European Regulators Signed Off On Roundup Safety After Ignoring Rat Tumor Evidence: Report
A new report suggests European health regulators ignored critical evidence when assessing Roundup safety, disregarding rat tumor findings when signing off on the use of glyphosate-based herbicides.
A report published this month by Health and Environmental Alliance (HEAL), an environmental activist organization, questions the validity of a glyphosate safety assessment conducted by the European Chemical Agency (Echa).
Glyphosate is the active ingredient in the herbicide Roundup, which has been widely marketed as a safe weed killer for decades by Monsanto, which is now owned by Bayer. However, in 2015, the World Health Organization’s International Agency for Research on Cancer (IARC) decided to classify glyphosate as a probable cancer-causing agent.
Health and environmental regulators in both the European Union and the U.S. have continued to maintain in subsequent safety assessments that glyphosate in Roundup does not increase the risk of cancer. However, critics in both parts of the world have said Monsanto had undue influence on those decisions, with evidence suggesting key parts of the assessments were secretly written by Monsanto employees.
The HEAL report, “How the EU Risks Greenlighting a Pesticide Linked to Cancer” (PDF), specifically targets a recent safety investigation conducted by the Assessment Group on Glyphosate (AGG) which consists of representatives from France, Hungary, Sweden, and The Netherlands, which concluded that glyphosate is not carcinogenic. The AGG’s findings have been presented to Echa’s Committee on Risk Assessment (RAC).
HEAL’s report says that assessment is inaccurate, and the group wishes to correct the record amid ongoing discussions on a possible 15-year renewal of glyphosate’s EU market license.
“Our analysis reveals the occurrence of clear and statistically significant tumors in ten out of 11 animal studies, which confirms the 2015 classification of glyphosate as ‘probable carcinogen’ by the (IARC),” the report states. “These tumor incidences were reinforced by additional scientific observations such as : a comparison with background in-house data of unexposed animals; a rising trend in the number of tumours with increasing exposure to glyphosate, or the development of several tumours in the exposed animal groups. Despite these observations, all these tumours were systematically dismissed from the assessment, first by the AGG and now seemingly also by RAC members.”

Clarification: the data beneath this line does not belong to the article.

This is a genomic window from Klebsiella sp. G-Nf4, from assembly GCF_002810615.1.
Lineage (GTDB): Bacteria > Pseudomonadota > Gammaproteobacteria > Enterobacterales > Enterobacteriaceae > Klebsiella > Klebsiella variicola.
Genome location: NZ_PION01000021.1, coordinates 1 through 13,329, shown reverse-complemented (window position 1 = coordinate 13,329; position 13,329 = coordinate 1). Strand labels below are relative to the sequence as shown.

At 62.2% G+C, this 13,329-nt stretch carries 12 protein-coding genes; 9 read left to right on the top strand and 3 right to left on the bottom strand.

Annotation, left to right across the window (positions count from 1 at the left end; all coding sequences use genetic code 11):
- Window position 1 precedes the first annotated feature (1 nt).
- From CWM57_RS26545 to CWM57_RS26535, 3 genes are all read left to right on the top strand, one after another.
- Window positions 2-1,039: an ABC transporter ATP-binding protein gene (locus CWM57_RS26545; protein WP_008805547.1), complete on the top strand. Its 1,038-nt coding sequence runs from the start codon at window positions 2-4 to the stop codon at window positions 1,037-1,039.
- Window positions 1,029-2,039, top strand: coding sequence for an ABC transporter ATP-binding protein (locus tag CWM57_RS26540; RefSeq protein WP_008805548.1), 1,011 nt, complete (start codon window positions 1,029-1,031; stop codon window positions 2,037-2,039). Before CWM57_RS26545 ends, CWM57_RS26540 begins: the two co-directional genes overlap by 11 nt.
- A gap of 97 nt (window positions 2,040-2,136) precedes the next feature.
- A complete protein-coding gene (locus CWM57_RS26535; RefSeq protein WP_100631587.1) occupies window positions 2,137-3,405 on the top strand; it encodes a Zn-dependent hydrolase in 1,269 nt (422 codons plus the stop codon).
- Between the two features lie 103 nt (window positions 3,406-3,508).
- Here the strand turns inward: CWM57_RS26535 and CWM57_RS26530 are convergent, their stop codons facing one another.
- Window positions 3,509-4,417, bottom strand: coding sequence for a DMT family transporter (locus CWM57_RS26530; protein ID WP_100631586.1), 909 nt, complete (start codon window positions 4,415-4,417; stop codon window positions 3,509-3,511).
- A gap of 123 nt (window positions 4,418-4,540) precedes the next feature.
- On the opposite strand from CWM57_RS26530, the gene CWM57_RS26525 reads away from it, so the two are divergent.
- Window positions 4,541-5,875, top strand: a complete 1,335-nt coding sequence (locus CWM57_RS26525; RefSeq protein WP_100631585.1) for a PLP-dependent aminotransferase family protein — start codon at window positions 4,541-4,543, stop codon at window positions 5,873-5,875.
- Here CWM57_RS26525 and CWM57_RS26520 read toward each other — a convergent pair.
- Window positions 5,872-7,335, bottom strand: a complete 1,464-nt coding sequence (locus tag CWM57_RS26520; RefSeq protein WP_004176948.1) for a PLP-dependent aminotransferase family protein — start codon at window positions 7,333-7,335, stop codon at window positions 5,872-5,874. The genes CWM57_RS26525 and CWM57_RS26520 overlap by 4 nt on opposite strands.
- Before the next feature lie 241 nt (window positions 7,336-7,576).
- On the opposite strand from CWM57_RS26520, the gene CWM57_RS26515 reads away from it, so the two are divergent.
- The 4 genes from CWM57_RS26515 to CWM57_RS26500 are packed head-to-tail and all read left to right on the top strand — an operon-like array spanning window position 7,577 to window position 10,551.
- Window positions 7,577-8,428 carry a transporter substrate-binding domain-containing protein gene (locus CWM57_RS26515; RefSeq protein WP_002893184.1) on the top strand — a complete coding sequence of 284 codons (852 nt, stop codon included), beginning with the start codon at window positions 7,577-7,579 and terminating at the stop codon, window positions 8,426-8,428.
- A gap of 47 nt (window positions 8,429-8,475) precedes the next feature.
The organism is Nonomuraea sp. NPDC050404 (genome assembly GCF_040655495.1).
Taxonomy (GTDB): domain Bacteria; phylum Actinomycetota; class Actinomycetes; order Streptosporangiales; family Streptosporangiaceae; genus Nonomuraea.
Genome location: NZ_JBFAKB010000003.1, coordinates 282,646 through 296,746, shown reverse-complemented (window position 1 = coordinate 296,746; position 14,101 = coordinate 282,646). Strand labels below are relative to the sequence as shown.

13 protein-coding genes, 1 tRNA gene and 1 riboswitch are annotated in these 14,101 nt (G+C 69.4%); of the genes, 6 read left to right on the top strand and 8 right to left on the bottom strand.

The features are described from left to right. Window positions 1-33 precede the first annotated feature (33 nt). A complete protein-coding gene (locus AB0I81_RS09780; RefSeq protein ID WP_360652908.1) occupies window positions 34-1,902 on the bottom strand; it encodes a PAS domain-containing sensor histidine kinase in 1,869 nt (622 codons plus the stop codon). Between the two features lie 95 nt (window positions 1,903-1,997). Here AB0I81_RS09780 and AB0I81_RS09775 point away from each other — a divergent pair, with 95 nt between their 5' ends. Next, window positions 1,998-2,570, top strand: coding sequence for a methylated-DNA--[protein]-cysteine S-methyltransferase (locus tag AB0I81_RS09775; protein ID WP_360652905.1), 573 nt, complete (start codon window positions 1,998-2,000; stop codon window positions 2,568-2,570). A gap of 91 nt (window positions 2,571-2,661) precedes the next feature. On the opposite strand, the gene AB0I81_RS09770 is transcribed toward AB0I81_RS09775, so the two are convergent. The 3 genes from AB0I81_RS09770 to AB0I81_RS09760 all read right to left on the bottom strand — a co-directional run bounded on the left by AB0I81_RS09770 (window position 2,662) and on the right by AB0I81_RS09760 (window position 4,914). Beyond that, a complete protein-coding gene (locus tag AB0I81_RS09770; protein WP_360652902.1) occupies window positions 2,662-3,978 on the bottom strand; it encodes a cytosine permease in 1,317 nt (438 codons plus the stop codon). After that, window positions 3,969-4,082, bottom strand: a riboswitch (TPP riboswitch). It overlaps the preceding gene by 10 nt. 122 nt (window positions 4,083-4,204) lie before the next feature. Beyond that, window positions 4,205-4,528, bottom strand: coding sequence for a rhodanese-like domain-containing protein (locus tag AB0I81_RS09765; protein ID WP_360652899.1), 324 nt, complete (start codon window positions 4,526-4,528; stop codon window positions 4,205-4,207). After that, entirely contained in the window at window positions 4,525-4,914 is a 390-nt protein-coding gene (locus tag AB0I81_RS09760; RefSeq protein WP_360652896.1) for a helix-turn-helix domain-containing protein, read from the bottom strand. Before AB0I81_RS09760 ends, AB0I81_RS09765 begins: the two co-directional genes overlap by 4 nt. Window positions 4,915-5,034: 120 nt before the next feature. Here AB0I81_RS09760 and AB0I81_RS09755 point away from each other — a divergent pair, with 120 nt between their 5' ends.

Ignoring that evidence raises questions about the scientific objectivity of the AGG and RAC, the HEAL report states.
U.S. Glyphosate Safety Assessment Also Raised Concerns
The report came just days before the U.S. Court of Appeals for the Ninth Circuit issued a ruling on June 17, which ordered the U.S. Environmental Protection Agency (EPA) to re-evaluate the safety of glyphosate, after the court found that the EPA used flawed reasoning to determine glyphosate side effects do not cause cancer. Environmental and consumer advocacy groups that brought the lawsuit also indicated EPA had ignored the IARC’s findings.
The Ninth Circuit opinion indicated that the EPA failed to follow its own guidelines in determining whether glyphosate presented a cancer risk, and also failed to follow guidelines laid out in the Federal Insecticide, Fungicide, and Rodenticide Act, and the findings of its own analysis.
The EPA, now under control of the Biden Administration, indicated that it already planned to do a re-assessment of glyphosate and has asked the Supreme Court not to overturn the Ninth Circuit’s decision.
Bayer and its Monsanto subsidiary continue to face thousands of Roundup lawsuits brought by former users of the weed killer who developed non-Hodgkin’s lymphoma and other cancer. Although the companies have maintained for years that glyphosate does not cause cancer, billions in Roundup settlements have been paid by the manufacturers to resolve claims.
Following a string of massive losses in cases that went to trial in 2018 and 2019, Bayer has engaged in efforts to settle the Roundup litigation, and indicated last year that it would pay more than $11.6 billion to resolve pending claims. However, finalization of the settlements has been slow, with many plaintiffs rejecting their individual offers and new claims continuing to be filed by individuals diagnosed with cancer following prior use of the weed killer.
To limit its future liability over Roundup, Bayer recently announced plans to remove the active ingredient glyphosate from Roundup weed killers sold to U.S. residential customers by 2023. The products would still be sold under the Roundup label, but would use a different active ingredient, which has not been linked to a risk of non-Hodgkin’s lymphoma. However, glyphosate would still be used in products sold to agricultural businesses and farmers, and in product sold in other parts of the world, Bayer officials said.
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